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Interparliamentary Forum on Brexit holds fourth meeting

Compass and Map of UK and Ireland
21 June 2018

The Interparliamentary Forum on Brexit, bringing together parliamentarians from Westminster, Edinburgh and Cardiff, along with officials from Belfast, held its fourth meeting at the House of Commons on 21 June 2018.

Background

The House of Lords European Union Committee, in its report on Brexit: devolution, recommended that the structures for interparliamentary dialogue within the United Kingdom should be strengthened, to support more effective scrutiny of the Government's handling of Brexit. This led to the formation of the Interparliamentary Forum on Brexit, comprising the Chairs and Convenors of Committees scrutinising Brexit-related issues in the House of Commons, House of Lords, Scottish Parliament, National Assembly for Wales and, as and when the power-sharing institutions are restored, the Northern Ireland Assembly. The Forum held its first meeting in October 2017.

This fourth meeting was hosted by the House of Commons and chaired by Sir Bernard Jenkin MP, Chair of the Commons Public Administration and Constitutional Affairs Committee. The European Union Committee was represented by Lord Jay of Ewelme.

Statement

The attendees agreed the following statement.

On 21 June, we the Chairs, Conveners and representatives of Committees scrutinising Brexit-related issues in the Scottish Parliament, National Assembly for Wales, House of Commons and House of Lords, met at the House of Commons for the fourth meeting of the Interparliamentary Forum on Brexit, to discuss the future arrangements for intergovernmental relations and UK Common frameworks. Officials from the Northern Ireland Assembly were in attendance as observers.

We previously recognised that the current system of inter-governmental relations is not fit for purpose and is in urgent need of substantial reform. Today we discussed the need for intergovernmental mechanisms for UK common frameworks and the importance of effective scrutiny of these processes and considered in detail the concerns about existing intergovernmental relations that have been identified by a range of our respective Committees. We also heard from the Institute for Government, who outlined its proposals for establishing UK common frameworks.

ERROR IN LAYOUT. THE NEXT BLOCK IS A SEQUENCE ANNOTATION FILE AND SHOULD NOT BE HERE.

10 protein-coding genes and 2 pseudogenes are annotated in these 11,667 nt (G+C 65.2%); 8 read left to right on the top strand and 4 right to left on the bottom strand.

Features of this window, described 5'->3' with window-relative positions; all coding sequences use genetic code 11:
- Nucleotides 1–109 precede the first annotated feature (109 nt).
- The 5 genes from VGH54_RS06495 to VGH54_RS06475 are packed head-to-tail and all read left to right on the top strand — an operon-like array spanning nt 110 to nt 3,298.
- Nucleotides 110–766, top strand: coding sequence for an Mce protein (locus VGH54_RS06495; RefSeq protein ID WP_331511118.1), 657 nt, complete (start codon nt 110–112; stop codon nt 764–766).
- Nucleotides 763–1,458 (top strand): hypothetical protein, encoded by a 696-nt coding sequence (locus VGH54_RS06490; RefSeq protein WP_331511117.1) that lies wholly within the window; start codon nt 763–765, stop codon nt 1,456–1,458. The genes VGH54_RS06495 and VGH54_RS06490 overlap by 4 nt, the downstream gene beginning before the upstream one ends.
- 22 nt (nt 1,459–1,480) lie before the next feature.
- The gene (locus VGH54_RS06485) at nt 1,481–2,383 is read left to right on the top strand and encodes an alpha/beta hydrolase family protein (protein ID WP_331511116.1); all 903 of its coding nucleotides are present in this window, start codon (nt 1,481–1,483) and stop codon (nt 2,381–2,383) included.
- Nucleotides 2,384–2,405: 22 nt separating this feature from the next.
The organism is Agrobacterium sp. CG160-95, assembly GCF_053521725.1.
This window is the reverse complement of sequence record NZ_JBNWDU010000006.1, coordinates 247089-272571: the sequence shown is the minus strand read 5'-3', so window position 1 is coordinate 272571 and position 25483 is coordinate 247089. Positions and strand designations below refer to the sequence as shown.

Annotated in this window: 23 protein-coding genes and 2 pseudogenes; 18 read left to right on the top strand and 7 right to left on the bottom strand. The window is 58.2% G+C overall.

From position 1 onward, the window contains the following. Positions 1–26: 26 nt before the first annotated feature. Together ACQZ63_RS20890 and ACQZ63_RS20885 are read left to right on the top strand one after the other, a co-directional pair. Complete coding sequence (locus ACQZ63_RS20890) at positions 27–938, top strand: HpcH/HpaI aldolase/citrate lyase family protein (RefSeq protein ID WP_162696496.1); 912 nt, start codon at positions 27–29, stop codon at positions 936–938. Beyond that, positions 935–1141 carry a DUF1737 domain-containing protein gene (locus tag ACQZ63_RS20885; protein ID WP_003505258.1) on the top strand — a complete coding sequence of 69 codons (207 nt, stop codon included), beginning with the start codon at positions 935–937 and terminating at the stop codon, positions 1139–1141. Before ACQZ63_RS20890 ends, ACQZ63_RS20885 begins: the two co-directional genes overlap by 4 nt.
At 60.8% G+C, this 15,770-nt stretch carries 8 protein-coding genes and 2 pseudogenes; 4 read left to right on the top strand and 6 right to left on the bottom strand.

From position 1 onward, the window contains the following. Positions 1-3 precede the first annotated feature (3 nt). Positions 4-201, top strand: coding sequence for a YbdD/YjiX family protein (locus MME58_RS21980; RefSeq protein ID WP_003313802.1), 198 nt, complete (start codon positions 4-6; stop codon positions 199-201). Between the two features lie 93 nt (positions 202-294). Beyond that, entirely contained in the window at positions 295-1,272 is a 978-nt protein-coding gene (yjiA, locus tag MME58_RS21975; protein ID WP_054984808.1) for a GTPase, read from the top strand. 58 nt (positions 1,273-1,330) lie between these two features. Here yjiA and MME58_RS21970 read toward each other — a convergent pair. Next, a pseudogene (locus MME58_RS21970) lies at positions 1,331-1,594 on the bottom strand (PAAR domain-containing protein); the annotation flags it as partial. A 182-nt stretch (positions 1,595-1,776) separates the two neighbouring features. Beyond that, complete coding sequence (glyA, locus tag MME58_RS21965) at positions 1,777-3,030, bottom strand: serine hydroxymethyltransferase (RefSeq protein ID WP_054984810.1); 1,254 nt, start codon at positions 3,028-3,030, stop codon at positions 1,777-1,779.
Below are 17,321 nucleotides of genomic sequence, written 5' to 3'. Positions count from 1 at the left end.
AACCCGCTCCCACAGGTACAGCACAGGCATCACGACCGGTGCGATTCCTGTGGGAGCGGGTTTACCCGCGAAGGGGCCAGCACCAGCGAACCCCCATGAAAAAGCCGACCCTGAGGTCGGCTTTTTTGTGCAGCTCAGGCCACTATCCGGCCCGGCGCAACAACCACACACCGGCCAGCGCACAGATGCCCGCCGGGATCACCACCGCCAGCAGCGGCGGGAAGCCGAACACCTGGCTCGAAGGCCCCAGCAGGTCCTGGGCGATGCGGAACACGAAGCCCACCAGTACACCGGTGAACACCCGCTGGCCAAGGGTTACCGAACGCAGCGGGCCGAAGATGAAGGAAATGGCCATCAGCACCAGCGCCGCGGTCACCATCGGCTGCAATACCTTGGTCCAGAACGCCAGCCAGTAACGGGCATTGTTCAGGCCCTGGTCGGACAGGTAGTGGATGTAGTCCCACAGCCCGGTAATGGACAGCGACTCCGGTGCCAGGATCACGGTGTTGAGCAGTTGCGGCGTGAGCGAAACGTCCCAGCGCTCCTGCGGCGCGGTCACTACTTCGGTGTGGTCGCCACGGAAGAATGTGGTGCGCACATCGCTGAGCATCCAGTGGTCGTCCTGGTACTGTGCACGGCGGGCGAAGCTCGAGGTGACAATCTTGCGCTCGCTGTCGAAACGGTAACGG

We note that the UK Government is yet to outline its proposals for reform of intergovernmental mechanisms or how UK common frameworks will operate.

We urge the Government to publish these proposals as soon as possible to allow time for consideration and consultation.

In light of the concern that some of our Committees have already expressed, the Governments and Parliaments of the UK should consider the urgent need for the following:

  • A significant and immediate overhaul of the Joint Ministerial Committee (JMC) structures.
  • The Joint Ministerial Committee (Plenary) should meet no less than twice a year.
  • Intergovernmental relations mechanisms should be set out in statute.
  • The reformed JMCs should be the forum for discussion and decision making on common frameworks.
  • Decision making structures for JMCs should be clearly set out. Possible structures for formal decision-making processes include qualified majority voting or joint decision-making or a combination of both.
  • Clear arrangements for parliamentary scrutiny of intergovernmental relations mechanisms should be established, and interparliamentary working should be encouraged.
  • The agreement between the Scottish Government and Scottish Parliament to circulate agendas of intergovernmental meetings to the relevant parliamentary committees in time for committees to discuss key issues in advance of the meeting, should be extended to all Parliaments and assemblies.
  • The reformed JMC should have a permanent secretariat, that coordinates with the different governments of the UK.

The forum will meet again in Cardiff in October 2018.

Interparliamentary Forum on Brexit: statement (PDF PDF 163 KB)

Further information

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